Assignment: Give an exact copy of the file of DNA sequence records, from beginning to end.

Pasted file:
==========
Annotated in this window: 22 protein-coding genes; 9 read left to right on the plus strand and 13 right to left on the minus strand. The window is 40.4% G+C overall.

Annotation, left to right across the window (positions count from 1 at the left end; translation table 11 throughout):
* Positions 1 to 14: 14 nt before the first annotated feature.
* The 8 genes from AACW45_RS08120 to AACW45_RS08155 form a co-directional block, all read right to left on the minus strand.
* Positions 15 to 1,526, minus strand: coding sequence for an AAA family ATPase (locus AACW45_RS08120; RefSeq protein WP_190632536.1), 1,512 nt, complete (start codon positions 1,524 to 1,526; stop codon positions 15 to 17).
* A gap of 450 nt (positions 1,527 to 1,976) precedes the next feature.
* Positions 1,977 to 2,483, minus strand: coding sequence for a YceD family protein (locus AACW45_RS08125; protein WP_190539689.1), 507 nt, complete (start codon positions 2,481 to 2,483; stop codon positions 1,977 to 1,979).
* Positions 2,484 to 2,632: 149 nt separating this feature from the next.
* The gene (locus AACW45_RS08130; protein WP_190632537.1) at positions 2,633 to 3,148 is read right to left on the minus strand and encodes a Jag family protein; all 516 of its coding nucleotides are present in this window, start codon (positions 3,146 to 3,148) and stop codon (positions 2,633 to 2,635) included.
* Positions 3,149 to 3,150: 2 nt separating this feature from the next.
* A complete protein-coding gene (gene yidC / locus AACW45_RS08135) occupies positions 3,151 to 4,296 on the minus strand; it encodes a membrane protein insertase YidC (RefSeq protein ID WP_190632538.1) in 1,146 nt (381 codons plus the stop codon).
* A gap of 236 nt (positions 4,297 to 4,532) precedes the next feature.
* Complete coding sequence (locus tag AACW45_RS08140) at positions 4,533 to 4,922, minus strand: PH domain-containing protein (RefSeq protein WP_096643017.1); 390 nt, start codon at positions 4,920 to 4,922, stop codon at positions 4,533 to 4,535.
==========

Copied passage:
Annotated in this window: 22 protein-coding genes; 9 read left to right on the plus strand and 13 right to left on the minus strand. The window is 40.4% G+C overall.

Annotation, left to right across the window (positions count from 1 at the left end; translation table 11 throughout):
* Positions 1 to 14: 14 nt before the first annotated feature.
* The 8 genes from AACW45_RS08120 to AACW45_RS08155 form a co-directional block, all read right to left on the minus strand.
* Positions 15 to 1,526, minus strand: coding sequence for an AAA family ATPase (locus AACW45_RS08120; RefSeq protein WP_190632536.1), 1,512 nt, complete (start codon positions 1,524 to 1,526; stop codon positions 15 to 17).
* A gap of 450 nt (positions 1,527 to 1,976) precedes the next feature.
* Positions 1,977 to 2,483, minus strand: coding sequence for a YceD family protein (locus AACW45_RS08125; protein WP_190539689.1), 507 nt, complete (start codon positions 2,481 to 2,483; stop codon positions 1,977 to 1,979).
* Positions 2,484 to 2,632: 149 nt separating this feature from the next.
* The gene (locus AACW45_RS08130; protein WP_190632537.1) at positions 2,633 to 3,148 is read right to left on the minus strand and encodes a Jag family protein; all 516 of its coding nucleotides are present in this window, start codon (positions 3,146 to 3,148) and stop codon (positions 2,633 to 2,635) included.
* Positions 3,149 to 3,150: 2 nt separating this feature from the next.
* A complete protein-coding gene (gene yidC / locus AACW45_RS08135) occupies positions 3,151 to 4,296 on the minus strand; it encodes a membrane protein insertase YidC (RefSeq protein ID WP_190632538.1) in 1,146 nt (381 codons plus the stop codon).
* A gap of 236 nt (positions 4,297 to 4,532) precedes the next feature.
* Complete coding sequence (locus tag AACW45_RS08140) at positions 4,533 to 4,922, minus strand: PH domain-containing protein (RefSeq protein WP_096643017.1); 390 nt, start codon at positions 4,920 to 4,922, stop codon at positions 4,533 to 4,535.